J Collins1; R Chen1; J Wang1; E Ross1;
1 UT Southwestern Medical Center, United States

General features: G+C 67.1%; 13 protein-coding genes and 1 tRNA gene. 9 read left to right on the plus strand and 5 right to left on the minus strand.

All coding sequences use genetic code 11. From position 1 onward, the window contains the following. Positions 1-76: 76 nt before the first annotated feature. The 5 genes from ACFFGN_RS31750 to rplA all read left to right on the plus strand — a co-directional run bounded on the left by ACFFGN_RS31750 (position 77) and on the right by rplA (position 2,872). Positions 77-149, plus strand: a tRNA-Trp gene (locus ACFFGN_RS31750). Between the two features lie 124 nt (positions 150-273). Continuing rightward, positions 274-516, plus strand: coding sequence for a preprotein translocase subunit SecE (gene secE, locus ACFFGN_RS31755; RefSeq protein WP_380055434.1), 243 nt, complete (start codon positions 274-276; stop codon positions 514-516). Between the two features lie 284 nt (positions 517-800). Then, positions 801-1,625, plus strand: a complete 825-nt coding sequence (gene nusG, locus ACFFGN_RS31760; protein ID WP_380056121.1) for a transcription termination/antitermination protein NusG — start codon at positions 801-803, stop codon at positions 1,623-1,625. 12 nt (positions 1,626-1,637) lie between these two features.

DiscussionSchistosome egg production is the primary driver of morbidity due to infection, thus it is paramount that we establish a better understanding of the molecular mechanisms that control sexual development. Interestingly, female schistosomes require close physical contact with male worms to become sexually mature and to maintain the ability to produce eggs. Although this phenomenon was described nearly 100 years ago, the molecular mechanisms are unresolved. Here, we show that the transcription factor GLI1 is essential in male schistosomes to induce the expression of a non-ribosomal peptide synthetase (SmNRPS) expressed in ciliated neurons along the males ventral surface where the male worms interface with the female. Loss of either GLI1 or SmNRPS renders males incapable of inducing female sexual development. Using a combination of in vitro biochemistry and metabolomics, we find that SmNRPS produces a dipeptide exclusively in paired male worms and that this dipeptide is capable of stimulating virgin female sexual development in the absence of the males. Not only do these studies discover a novel flatworm pheromone and signaling molecule, they provide a molecular mechanism for male-induced female sexual development in schistosomes.